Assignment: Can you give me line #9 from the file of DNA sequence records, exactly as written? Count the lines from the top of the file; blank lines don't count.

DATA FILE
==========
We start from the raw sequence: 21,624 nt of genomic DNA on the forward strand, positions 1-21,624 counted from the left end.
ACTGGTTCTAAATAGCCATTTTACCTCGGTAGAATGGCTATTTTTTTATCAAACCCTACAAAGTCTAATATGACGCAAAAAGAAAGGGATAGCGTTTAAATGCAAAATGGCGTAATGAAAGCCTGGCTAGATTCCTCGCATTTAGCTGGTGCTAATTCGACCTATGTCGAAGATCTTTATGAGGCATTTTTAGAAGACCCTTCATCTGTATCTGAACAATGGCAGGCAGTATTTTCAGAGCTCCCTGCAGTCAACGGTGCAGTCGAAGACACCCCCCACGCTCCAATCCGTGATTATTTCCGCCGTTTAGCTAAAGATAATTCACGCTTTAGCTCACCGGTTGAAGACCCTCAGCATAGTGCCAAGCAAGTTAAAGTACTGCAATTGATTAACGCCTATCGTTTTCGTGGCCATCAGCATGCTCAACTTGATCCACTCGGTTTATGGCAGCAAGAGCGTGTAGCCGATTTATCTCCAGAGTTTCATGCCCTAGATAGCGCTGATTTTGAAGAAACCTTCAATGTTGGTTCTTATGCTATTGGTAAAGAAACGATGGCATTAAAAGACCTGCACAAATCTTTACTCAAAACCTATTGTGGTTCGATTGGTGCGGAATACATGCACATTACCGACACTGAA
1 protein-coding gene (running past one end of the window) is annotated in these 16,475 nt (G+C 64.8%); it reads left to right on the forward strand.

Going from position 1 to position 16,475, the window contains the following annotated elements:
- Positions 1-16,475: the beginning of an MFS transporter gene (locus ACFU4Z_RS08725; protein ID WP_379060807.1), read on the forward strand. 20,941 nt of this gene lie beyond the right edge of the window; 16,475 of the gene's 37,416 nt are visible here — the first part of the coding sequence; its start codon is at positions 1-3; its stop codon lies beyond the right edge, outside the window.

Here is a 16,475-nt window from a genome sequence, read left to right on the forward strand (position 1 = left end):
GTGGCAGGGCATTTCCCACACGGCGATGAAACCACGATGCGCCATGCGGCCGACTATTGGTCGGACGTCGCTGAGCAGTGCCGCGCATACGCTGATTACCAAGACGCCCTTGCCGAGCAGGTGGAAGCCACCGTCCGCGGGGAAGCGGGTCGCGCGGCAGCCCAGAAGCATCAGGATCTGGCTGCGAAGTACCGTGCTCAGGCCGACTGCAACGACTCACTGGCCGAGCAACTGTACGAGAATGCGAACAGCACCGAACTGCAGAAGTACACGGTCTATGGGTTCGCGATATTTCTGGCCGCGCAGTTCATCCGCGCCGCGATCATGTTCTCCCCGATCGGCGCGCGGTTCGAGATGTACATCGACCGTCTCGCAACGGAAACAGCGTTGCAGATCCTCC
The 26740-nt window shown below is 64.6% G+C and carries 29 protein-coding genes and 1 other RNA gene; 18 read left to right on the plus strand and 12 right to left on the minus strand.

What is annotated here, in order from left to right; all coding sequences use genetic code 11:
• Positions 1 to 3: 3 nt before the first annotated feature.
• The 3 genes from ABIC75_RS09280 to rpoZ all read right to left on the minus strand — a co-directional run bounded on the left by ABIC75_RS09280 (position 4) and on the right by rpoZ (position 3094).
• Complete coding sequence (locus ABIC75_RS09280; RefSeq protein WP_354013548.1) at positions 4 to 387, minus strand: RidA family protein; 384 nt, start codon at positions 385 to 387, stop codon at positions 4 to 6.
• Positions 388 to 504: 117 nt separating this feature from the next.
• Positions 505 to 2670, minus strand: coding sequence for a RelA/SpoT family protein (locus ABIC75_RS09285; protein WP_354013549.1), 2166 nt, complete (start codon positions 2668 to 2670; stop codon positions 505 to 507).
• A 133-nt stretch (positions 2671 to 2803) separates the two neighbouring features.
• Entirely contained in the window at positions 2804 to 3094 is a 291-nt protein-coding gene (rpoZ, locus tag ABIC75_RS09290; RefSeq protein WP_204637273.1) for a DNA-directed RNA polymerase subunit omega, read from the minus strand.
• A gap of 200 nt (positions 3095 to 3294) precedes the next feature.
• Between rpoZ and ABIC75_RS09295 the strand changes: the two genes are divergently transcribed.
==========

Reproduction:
What is annotated here, in order from left to right; all coding sequences use genetic code 11: